Participants also recognized that this education cannot be addressed solely to women and stressed the need for such programs to involve adolescent boys and men. While Tour participants recognized that violence occurs in every social stratum, they identified a particular need for programs that explore the connections between family violence and poverty, unemployment, mental health and alcohol and substance abuse.


In the 1970s, the second wave of the US women’s movement began to transform domestic violence from a private issue cloaked in shame into a pressing public health concern. At that time, there was no hotline for a woman to call, no shelter in which to seek safety, no laws that would protect a woman from her partner’s rage.


Now, 35 years later, the domestic violence movement is a model of how grassroots, feminist activism can transform people’s lives. Advocates for women who were at that time called “battered” founded shelters that provide safe housing for women and their children, established state coalitions and nationwide networks to advance their work, lobbied for hundreds of new laws aiming to stem domestic violence and played a leading role in the development of new procedures for how police respond to calls involving domestic violence.


The most significant reform to date has been the passage, in 1994, of the national Violence Against Women Act (VAWA). The result of more than a decade of intense lobbying by women throughout the country, this legislation made evident the government’s responsibility to protect victims of interpersonal violence. The federal law funds services for victims of rape and domestic violence, provides funding for special training programs for police and court officials and provides for a national 24-hour hotline for battered women. Since its inception in 1996, the hotline has answered more than 1,240,000 calls.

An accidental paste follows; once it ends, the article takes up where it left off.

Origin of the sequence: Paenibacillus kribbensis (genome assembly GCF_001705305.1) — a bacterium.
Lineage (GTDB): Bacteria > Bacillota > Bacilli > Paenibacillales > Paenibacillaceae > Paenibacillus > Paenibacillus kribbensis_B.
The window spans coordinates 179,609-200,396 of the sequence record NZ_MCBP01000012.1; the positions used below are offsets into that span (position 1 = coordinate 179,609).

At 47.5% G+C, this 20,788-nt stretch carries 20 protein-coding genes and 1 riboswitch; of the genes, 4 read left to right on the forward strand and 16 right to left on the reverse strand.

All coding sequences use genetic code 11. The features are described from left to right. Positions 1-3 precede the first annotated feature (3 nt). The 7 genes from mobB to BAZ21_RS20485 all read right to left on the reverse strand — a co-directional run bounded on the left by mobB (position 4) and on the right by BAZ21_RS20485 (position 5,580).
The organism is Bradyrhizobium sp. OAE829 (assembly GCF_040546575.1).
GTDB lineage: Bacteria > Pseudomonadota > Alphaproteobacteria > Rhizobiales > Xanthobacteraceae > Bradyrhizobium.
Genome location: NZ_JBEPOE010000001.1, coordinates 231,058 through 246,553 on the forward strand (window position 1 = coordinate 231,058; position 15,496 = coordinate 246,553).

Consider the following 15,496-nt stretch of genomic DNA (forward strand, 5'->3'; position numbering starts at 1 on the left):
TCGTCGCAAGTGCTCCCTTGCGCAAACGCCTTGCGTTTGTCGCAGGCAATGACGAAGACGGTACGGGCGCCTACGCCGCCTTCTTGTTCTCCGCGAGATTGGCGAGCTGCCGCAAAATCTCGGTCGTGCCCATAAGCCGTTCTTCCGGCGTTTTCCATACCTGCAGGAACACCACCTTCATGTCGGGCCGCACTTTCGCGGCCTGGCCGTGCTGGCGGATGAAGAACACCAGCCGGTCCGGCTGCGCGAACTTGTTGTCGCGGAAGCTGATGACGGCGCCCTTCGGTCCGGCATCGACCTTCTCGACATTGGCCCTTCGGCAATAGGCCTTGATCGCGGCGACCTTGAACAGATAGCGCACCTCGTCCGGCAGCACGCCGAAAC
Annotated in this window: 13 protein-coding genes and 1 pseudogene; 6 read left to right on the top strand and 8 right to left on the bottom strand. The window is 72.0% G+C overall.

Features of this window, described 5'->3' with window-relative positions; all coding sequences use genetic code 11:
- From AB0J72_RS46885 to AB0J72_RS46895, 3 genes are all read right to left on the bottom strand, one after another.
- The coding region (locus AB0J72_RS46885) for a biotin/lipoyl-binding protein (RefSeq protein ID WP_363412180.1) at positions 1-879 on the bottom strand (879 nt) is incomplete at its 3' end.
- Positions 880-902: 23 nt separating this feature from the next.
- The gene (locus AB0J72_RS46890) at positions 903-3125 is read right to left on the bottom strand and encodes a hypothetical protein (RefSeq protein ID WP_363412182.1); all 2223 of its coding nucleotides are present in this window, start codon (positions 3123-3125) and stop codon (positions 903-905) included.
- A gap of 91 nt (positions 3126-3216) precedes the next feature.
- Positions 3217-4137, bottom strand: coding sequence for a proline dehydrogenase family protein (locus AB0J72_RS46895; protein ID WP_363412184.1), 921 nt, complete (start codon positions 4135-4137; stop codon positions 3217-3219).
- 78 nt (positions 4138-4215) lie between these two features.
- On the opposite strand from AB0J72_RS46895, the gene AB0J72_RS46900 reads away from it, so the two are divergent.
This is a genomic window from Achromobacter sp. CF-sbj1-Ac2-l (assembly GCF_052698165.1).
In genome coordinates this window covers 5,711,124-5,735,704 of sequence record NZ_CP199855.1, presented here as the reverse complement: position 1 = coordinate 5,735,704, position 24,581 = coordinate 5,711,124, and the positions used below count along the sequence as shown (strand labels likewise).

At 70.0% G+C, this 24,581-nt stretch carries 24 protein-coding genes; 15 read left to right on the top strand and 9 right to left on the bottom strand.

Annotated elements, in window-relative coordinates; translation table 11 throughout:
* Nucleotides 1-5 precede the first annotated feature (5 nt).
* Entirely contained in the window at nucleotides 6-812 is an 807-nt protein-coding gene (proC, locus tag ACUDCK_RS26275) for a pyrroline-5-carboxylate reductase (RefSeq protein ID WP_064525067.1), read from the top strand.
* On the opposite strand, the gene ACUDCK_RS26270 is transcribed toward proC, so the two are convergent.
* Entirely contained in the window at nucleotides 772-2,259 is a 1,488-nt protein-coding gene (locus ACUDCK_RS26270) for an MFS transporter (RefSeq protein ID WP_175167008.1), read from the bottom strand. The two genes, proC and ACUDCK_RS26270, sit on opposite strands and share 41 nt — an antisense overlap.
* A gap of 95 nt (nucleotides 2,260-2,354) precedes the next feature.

In California, activists have helped pass dozens of domestic violence laws created to broaden the impact of VAWA and improve the lives of women and girls. One of these laws, which was a focus of the Women’s Foundation’s 2003–2004 Women’s Policy Initiative fellows, requires that victims of domestic violence or abuse be informed that they have the right to have a domestic violence counselor or other support person with them when interviewed by any law enforcement authority or district attorney.


Other new laws include mandatory arrest policies for restraining order violations and a requirement that forms for reporting domestic violence be available in languages other than English. Family court decisions must now be made with the presumption that allowing a perpetrator of domestic violence to have custody is detrimental to a child, a dramatic policy-shift decades in the making. Throughout the state, a number of organizations have begun to educate youth and men around the prevention of violence.


The Support Network for Battered Women, in Mountain View, for example, a Women’s Foundation of California grant partner, is providing young women and men with leadership training to prepare them to be peer educators on domestic violence, healthy relationships, community resources and intervention strategies in Santa Clara County schools.


In recent years, the domestic violence movement has expanded to address the needs of women in same-sex relationships, facing the hard truth that women can be batterers as well. It has also raised awareness about dating violence among teenagers and elder abuse by family members as well as instilled an understanding that emotional and psychological abuse can be as damaging as a fist.


The movement is also no longer solely the purview of women nor limited to the United States. Today, a global network of organizations is working to eradicate violence by intimate partners, united by a call for universal human rights that recognizes that a fundamental requirement for women to be free and equal is the eradication of all forms of gender-based violence, including domestic and sexual violence.


Learn more about The Road to Equity Tour  and keep your eye out for more articles in this seven-part series.